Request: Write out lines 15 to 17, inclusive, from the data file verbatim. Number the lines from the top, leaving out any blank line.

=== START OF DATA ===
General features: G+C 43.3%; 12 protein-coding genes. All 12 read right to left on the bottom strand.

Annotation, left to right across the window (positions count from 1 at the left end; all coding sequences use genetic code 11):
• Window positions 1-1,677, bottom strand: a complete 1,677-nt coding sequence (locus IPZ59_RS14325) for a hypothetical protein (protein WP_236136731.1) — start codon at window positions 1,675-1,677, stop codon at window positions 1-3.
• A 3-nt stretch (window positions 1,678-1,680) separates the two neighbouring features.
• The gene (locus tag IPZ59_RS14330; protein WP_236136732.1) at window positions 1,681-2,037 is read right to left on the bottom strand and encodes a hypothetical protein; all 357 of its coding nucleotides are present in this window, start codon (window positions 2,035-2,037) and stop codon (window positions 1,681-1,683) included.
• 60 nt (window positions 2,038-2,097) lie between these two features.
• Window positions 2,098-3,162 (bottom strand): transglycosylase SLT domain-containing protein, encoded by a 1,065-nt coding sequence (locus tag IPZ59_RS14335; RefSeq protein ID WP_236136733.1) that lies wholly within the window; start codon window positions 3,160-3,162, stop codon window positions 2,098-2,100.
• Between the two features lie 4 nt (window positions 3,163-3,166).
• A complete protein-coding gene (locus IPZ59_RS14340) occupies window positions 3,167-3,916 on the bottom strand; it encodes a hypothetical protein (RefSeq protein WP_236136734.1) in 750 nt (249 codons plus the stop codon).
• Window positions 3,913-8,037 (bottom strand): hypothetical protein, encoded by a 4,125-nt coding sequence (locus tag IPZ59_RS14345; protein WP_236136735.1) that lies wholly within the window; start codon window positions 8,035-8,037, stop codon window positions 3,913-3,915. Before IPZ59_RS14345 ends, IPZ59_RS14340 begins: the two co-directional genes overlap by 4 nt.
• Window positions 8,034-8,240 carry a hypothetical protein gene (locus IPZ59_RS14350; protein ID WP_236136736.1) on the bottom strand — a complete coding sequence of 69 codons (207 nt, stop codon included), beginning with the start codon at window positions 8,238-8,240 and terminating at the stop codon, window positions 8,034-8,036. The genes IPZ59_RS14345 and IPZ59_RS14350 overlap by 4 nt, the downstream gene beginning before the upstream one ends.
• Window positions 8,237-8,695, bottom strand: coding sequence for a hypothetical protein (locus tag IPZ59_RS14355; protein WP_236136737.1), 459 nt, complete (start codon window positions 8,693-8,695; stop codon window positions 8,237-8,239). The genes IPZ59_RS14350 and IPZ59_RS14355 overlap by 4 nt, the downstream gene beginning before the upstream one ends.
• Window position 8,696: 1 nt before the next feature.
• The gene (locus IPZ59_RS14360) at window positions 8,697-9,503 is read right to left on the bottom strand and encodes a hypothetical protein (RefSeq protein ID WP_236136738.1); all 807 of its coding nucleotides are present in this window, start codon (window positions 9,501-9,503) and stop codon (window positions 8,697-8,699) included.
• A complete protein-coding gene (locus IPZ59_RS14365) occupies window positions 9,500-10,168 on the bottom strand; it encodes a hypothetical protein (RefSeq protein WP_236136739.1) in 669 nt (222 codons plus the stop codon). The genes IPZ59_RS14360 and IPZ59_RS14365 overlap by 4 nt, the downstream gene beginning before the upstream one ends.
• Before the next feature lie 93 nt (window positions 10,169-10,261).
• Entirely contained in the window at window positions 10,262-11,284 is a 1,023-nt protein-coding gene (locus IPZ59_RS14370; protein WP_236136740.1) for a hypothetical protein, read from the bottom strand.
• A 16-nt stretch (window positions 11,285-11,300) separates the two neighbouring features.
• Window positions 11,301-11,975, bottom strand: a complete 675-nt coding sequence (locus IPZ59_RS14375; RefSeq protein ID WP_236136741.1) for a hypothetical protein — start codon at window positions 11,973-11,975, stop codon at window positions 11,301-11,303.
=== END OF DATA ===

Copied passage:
• A complete protein-coding gene (locus IPZ59_RS14365) occupies window positions 9,500-10,168 on the bottom strand; it encodes a hypothetical protein (RefSeq protein WP_236136739.1) in 669 nt (222 codons plus the stop codon). The genes IPZ59_RS14360 and IPZ59_RS14365 overlap by 4 nt, the downstream gene beginning before the upstream one ends.
• Before the next feature lie 93 nt (window positions 10,169-10,261).
• Entirely contained in the window at window positions 10,262-11,284 is a 1,023-nt protein-coding gene (locus IPZ59_RS14370; protein WP_236136740.1) for a hypothetical protein, read from the bottom strand.